How does personalizing MR elevate radiology?Leadership Matters Article 2 Minute Read GE Healthcare Global
Magnetic resonance imaging (MRI) may be needed to monitor diseases and check for abnormalities within a patient, but it is not always the most personalized experience. The room that the scan takes place in may be stark with white walls and little decoration and sparsely furnished. It makes sense that this might be the case because of the risk due to the strong magnetic field and its pull. The traditional coils used are typically one size fits all with rigid structures and the scanner may be extremely loud. However, it doesn’t have to be that way. Patients may appreciate coils that aren’t as rigid, which can fit a variety of patients without being too restrictive. They may also prefer a quieter scan, one without loud thumping. That’s why manufacturers have begun to move toward more personalized MR suites to elevate radiology.
A more durable, personalized coil
Traditional coils are white, rigid structures that are placed near the patient’s body to intensify the signal emitted throughout the scan.1 This may be uncomfortable for patients who are larger or smaller than the average person. Children may be imaged with these coils, and radiologists may see that the signal intensity isn’t high enough because of the gap between the coil and the patient. Adults who are taller or bigger may experience issues with the coil fitting their body, and the coil may be restrictive due to this. However, innovative technology has allowed for a more personalized coil. These new coils are durable as well as flexible and can be shaped to match the patient’s body without additional discomfort. Because of the durability and versatility, these coils can be used to wrap around the patient and may stay in place with positioners. This allows the radiographer to position the patient how they want or need, while increasing the signal intensity produced during the scan. Patients may be more comfortable and feel like the scan is more personal as the technology adapts specifically to them.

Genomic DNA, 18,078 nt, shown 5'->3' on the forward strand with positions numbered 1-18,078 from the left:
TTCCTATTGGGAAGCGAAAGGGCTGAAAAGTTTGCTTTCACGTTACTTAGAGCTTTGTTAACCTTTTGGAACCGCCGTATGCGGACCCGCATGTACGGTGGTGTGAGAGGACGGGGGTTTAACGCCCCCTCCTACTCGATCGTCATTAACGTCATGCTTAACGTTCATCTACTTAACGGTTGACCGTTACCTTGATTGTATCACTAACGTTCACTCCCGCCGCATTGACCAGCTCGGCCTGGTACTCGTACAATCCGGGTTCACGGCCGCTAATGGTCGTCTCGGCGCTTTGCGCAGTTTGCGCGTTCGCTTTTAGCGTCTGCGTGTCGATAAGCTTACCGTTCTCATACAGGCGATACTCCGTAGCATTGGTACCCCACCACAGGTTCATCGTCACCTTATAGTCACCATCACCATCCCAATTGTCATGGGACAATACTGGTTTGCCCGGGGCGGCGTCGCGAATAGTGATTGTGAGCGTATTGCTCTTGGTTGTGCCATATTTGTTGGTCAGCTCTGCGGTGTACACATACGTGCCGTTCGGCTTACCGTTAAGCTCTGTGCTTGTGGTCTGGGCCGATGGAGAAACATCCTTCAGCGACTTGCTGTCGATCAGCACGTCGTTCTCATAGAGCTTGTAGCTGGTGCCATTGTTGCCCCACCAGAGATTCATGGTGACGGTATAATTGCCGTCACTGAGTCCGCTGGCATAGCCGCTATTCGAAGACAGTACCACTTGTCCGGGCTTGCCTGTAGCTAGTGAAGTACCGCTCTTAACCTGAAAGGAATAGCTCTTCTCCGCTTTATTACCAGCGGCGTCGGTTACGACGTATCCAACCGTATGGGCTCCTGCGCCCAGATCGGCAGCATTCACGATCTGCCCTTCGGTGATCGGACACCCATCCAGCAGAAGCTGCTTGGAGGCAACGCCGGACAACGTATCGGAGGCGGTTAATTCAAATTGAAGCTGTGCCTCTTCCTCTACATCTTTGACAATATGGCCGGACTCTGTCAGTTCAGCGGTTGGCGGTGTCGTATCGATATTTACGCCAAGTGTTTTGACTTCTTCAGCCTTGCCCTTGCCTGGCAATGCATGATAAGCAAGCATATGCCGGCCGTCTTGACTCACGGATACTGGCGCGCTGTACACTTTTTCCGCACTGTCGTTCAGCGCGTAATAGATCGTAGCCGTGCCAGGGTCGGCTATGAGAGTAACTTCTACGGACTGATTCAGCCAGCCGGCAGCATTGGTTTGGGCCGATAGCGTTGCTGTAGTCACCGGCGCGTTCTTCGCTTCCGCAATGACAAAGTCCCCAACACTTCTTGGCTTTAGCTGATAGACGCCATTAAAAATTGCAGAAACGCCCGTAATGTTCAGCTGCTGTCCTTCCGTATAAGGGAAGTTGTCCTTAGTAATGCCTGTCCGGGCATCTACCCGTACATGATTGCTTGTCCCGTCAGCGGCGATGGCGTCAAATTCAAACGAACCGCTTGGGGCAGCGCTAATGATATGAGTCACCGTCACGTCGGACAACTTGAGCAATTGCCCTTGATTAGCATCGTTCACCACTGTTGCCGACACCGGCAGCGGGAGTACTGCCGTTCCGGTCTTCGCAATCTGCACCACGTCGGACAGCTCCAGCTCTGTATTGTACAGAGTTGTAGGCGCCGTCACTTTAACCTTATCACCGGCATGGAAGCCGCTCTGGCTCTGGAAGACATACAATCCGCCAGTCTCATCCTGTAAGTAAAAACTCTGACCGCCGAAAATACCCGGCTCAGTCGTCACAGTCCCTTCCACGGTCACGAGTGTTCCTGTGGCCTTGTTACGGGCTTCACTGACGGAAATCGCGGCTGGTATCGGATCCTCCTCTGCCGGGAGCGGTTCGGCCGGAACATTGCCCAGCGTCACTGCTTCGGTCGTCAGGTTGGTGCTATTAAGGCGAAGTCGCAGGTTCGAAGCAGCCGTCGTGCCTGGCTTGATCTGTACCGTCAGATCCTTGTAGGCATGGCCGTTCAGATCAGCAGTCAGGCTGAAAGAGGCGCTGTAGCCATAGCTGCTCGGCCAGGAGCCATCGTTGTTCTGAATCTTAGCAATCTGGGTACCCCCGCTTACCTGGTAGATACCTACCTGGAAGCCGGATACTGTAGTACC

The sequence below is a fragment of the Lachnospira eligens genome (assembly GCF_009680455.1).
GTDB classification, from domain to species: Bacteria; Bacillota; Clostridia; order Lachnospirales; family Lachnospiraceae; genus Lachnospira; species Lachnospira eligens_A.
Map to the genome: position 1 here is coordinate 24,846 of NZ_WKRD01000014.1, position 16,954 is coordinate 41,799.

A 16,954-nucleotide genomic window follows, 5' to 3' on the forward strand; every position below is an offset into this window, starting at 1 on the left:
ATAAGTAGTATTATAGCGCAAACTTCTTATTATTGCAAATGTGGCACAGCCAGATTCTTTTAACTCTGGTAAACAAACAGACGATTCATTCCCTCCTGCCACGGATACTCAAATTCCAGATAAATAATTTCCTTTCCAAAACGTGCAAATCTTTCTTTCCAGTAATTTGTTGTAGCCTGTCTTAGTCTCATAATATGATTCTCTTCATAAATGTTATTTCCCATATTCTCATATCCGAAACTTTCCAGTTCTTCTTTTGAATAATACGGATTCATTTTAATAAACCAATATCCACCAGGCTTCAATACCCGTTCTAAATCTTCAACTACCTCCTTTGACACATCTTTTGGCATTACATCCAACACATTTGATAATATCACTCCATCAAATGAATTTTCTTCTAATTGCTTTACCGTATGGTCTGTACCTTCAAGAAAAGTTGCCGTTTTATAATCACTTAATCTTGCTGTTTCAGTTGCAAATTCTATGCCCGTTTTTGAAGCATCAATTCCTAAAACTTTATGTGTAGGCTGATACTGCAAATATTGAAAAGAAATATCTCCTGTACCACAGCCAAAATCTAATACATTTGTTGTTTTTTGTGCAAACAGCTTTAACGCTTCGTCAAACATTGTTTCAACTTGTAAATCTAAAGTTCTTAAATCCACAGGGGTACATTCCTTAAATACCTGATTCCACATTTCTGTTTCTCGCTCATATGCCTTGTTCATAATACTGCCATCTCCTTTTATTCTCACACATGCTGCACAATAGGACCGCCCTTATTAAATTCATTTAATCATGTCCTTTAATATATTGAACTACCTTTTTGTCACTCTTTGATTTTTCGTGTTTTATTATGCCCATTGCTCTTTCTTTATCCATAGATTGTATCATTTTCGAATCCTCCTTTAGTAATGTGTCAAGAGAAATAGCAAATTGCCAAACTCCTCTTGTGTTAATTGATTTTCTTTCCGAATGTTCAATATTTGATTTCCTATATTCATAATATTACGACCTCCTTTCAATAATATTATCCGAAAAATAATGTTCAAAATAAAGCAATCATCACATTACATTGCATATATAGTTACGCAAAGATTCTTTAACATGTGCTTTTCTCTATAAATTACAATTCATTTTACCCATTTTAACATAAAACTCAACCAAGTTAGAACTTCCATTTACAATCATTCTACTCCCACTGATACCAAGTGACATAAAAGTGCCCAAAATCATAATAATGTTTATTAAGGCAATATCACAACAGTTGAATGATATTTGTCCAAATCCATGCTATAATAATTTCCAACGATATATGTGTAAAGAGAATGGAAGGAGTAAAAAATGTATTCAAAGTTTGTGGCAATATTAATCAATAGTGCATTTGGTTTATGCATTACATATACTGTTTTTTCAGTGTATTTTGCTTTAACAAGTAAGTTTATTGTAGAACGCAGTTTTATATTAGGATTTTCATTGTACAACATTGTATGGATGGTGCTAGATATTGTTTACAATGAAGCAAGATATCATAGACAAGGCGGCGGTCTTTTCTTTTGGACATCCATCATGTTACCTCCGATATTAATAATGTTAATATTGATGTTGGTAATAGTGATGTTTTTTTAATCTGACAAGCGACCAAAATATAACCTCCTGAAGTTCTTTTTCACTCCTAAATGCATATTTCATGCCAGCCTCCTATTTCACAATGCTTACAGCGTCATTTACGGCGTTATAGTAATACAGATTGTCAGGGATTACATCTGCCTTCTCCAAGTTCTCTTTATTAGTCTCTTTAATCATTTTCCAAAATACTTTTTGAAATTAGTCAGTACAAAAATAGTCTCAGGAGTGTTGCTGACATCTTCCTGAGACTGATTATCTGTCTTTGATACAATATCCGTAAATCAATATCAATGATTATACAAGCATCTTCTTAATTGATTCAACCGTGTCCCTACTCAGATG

A quieter way to scan
MRI has traditionally been often extremely loud. This may be one of the most agreed upon facts throughout radiology. The noise created during an MR scan may affect the brain waves of patients, especially in functional MRI.2 Because of this, researchers have been working toward creating sequences that don’t make as much sound. Likewise, engineers are working toward creating quieter machines. The noise may often be caused by the coil inside the machine and the coils next to the patient’s body vibrating rapidly in response to the changing magnetic field. Advanced image reconstruction and trajectory techniques shorten a brain scan, so it only takes seconds to acquire, reducing the noise of the scan. This sequence may be quiet enough that it is barely louder than the background noise of the scanner. This allows the researchers to be sure that the structures are as accurate as possible. This could alter the way functional MRI of the brain and other areas is done once it hits the clinical stage.
Lighter, more flexible and durable coils as well as quieter MR sequences and scanners may expedite the imaging process and make the experience more personal. Patients may be more comfortable due to this, and, thus, more calm throughout the scan. Overall, radiology departments may find that a gradual shift toward this personalized technology can help with their workflow throughout the day.
For more information about durable, lightweight coils, please read SIGNA Pulse “A lighter, more flexible and comfortable way to scan.”
For more information about quiet scanning, please read SIGNA Pulse “The sound of silence.”
1. Utaroh Motosugi. “A lighter, more flexible and comfortable way to scan.” SIGNA Pulse. Autumn 2018. Web. 12 April 2019. <http://www.gesignapulse.com/signapulse/autumn_2018/MobilePagedReplica.action?pm=2&folio=18#pg18>.
2. Peder Larson. “The sound of silence.” SIGNA Pulse. Autumn 2018. Web. 12 April 2019. <http://www.gesignapulse.com/signapulse/autumn_2018/MobilePagedReplica.action?pm=2&folio=68#pg68>.
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